This post is for my daughter. . .lover and protector of animals small and large, near and far.
It’s easy to see that UK artist Nichola Theakston possesses a sensitivity and awareness of animals.
She explore their feelings and expressions – most recently primates – through ceramic portraiture. Thought Provoking. Bold. Oh-Those-Faces.
“The notion that an individual creature may experience some ‘otherness’ or spiritual dimension beyond our understanding of its instinctive animal behaviors is the premise behind these works, and portraiture the vehicle I use to explore feeling and expression. Primates are an obvious and compelling choice of subject, and it is important to me that they are sculpted with sensitivity and empathy inviting the viewer to relate and reflect.”
Sculptures are coil built or fabricated from a single sheet of clay. Terracotta earthenware is Theakston’s clay of choice and she blends this with flax fibers. The fibers strengthen the thin sheets and large figures. A modern version of paper clay, the fibers burn away in the kiln, having served their purpose.
Although she has focused much of her recent work on primates, the artist’s portfolio boasts a variety of animals, all begging to be understood.
The photo above shows one of her sheet forms in progress. Theakston supports the clay with a single rod attached to an armature, which is removed before the piece is finished. She paints the sculptures with slips before drying and firing.
Oh, the color! The patterns! The details! I’m wearing a wide grin as I study Dusciana Bravura’s sweet and humorous mosaic sculptures.
Bravura brings this ancient art form into our modern-day world, creating contemporary sculptures that show both her master-level skills and artistic abilities. Her lighthearted interpretations of animals? Magical.
In an article on Solo Mosaico, Bravura says, “I spend a lot of time looking at animals and they continue to surprise me with their incredible beauty. I have made many sculptures of animals because I would like to be able to touch them or become close to them, to recreate them one piece at the time, so that through my hand and my work I can understand them better.”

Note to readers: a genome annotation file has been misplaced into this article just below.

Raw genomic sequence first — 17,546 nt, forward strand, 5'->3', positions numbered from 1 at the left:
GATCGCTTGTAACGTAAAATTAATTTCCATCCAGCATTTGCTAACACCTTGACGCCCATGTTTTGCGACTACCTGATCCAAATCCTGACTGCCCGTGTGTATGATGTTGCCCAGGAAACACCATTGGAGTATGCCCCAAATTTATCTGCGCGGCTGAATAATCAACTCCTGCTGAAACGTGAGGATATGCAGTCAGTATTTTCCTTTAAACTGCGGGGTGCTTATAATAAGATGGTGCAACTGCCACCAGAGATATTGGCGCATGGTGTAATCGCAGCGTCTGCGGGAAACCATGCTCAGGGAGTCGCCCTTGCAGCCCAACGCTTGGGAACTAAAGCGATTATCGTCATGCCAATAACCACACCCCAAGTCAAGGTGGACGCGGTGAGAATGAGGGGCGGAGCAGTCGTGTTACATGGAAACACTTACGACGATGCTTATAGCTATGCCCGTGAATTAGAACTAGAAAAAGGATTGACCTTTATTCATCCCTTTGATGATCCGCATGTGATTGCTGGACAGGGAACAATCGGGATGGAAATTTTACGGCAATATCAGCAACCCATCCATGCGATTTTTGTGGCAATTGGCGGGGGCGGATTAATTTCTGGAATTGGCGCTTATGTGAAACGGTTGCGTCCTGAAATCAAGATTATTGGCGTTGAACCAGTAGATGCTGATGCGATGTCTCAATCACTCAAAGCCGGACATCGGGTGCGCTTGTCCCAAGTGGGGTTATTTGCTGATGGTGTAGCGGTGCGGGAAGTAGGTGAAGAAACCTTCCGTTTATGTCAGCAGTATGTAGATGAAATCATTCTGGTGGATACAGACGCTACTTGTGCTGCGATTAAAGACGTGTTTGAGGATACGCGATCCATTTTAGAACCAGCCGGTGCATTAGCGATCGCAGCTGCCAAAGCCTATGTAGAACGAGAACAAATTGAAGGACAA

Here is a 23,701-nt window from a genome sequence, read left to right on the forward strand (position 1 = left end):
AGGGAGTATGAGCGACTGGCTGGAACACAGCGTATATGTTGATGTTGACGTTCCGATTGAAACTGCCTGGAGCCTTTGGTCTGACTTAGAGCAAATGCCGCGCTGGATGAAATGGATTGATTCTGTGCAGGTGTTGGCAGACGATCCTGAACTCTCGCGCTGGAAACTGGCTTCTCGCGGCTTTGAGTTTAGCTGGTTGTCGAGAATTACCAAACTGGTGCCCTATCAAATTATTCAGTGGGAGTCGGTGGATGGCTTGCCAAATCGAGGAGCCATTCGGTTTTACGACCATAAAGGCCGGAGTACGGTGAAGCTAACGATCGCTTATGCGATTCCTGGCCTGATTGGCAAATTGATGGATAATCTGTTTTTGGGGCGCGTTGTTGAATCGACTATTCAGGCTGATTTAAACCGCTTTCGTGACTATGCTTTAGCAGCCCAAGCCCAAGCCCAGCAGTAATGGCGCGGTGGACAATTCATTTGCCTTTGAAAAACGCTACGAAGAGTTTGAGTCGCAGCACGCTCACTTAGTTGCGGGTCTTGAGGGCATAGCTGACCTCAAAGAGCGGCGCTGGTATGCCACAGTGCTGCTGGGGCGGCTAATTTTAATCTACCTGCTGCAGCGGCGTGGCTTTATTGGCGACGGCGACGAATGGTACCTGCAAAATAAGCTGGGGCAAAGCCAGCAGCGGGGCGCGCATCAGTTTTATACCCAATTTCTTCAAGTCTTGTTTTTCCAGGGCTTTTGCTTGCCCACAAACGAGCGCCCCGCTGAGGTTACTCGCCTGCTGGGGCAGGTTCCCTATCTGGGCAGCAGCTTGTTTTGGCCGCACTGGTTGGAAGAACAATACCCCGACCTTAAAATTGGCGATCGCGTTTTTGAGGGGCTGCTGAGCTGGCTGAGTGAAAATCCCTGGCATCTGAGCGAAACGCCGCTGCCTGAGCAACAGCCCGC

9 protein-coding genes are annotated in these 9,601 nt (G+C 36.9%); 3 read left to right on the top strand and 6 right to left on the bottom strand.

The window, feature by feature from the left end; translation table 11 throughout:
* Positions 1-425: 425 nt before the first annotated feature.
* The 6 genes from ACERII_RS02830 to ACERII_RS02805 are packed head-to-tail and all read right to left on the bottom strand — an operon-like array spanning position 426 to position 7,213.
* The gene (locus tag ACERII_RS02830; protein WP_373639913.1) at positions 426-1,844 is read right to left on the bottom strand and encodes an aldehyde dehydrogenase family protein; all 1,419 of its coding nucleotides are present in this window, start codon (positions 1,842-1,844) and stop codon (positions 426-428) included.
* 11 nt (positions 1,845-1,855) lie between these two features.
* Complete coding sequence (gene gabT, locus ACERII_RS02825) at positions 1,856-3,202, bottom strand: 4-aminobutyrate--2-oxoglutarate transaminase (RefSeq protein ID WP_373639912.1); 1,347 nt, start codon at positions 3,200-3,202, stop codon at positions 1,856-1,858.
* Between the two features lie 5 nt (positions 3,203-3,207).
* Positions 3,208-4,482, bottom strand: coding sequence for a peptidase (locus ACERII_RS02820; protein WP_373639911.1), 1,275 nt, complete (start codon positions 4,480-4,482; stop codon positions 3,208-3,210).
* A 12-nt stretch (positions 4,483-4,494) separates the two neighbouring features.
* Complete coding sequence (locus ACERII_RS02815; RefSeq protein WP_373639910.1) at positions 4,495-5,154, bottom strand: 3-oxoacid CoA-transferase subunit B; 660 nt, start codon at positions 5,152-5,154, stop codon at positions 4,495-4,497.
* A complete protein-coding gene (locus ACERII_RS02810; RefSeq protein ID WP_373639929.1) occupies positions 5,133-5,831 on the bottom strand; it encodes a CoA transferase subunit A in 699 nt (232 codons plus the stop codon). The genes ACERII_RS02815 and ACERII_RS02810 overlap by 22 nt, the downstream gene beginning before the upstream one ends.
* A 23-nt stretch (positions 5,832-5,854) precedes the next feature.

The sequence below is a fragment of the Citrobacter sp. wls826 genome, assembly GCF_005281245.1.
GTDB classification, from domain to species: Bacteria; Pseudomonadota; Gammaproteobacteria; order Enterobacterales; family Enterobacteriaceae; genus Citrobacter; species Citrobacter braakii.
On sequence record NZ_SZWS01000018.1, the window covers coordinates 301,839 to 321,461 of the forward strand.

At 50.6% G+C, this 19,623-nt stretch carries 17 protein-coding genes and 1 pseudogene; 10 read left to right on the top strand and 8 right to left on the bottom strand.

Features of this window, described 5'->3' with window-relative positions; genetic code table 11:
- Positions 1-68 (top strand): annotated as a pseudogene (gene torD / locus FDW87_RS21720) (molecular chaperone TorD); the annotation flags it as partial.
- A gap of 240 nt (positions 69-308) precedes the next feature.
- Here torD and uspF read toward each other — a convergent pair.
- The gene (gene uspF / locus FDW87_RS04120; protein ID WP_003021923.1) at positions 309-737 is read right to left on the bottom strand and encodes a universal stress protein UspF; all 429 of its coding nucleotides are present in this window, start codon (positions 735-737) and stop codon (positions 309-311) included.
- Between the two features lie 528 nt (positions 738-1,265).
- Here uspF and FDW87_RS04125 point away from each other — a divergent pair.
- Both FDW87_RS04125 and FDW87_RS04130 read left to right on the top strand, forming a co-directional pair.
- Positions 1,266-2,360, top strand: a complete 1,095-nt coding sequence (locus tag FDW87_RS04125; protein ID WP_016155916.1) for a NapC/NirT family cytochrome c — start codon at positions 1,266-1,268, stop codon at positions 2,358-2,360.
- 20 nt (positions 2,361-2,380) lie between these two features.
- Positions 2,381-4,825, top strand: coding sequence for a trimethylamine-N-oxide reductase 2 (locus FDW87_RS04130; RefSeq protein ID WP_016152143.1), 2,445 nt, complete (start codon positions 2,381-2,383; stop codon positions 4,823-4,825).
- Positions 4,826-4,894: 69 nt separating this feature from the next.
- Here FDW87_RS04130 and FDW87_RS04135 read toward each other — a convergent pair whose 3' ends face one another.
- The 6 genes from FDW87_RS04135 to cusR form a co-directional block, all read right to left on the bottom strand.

Hundreds, (maybe thousands?) of glass pieces cover fiberglass forms with geometric patterns. . .my eyes want to linger over every inch, exploring the bursts of color, delighting in the surprises that lie within.
“The tessera is the cell, the pixel that forms the image, but the base of it is the geometry. Everything in my work has reference to geometry. The tesserae have sizes that repeat again and again to create the harmony that nature demands.”
Dusciana Bravura’s website
Read the article on Solo Mosaico
What is a nest? One definition describes it as “a structure or place made or chosen by a bird for laying eggs and sheltering its young.” That’s likely what comes to mind for many of us when we hear the word.
Also defined as “a snug retreat or refuge; resting place; home”, THIS is the definition that resonates with me right now, as I carefully tend to the monumental task of untangling the nest my parents settled their four young children into more than 50 years ago.
Stumbling upon Heather Bayless’ sterling silver nests as I move through days and nights, unraveling the threads of my family of origin, I thought her lovely forms a fitting tribute to the responsibility parents embrace as they build their nests. . .
. . .and the responsibility a child is charged with as she thoughtfully and mindfully puts that house in order, readying it for its next family.
Bayless’ elegant Sprouting, Hanging, Flutter, Nesting and Balancing Nests beautifully represent this idea of creating safe harbor for our families.
While I focused on a few of her nests in this post, when you visit her website be sure to take a look at the metalsmith’s other work (Onion, Spotted Pendant II, Spore Shaker to name a few favorites!)
Heather Bayless’ website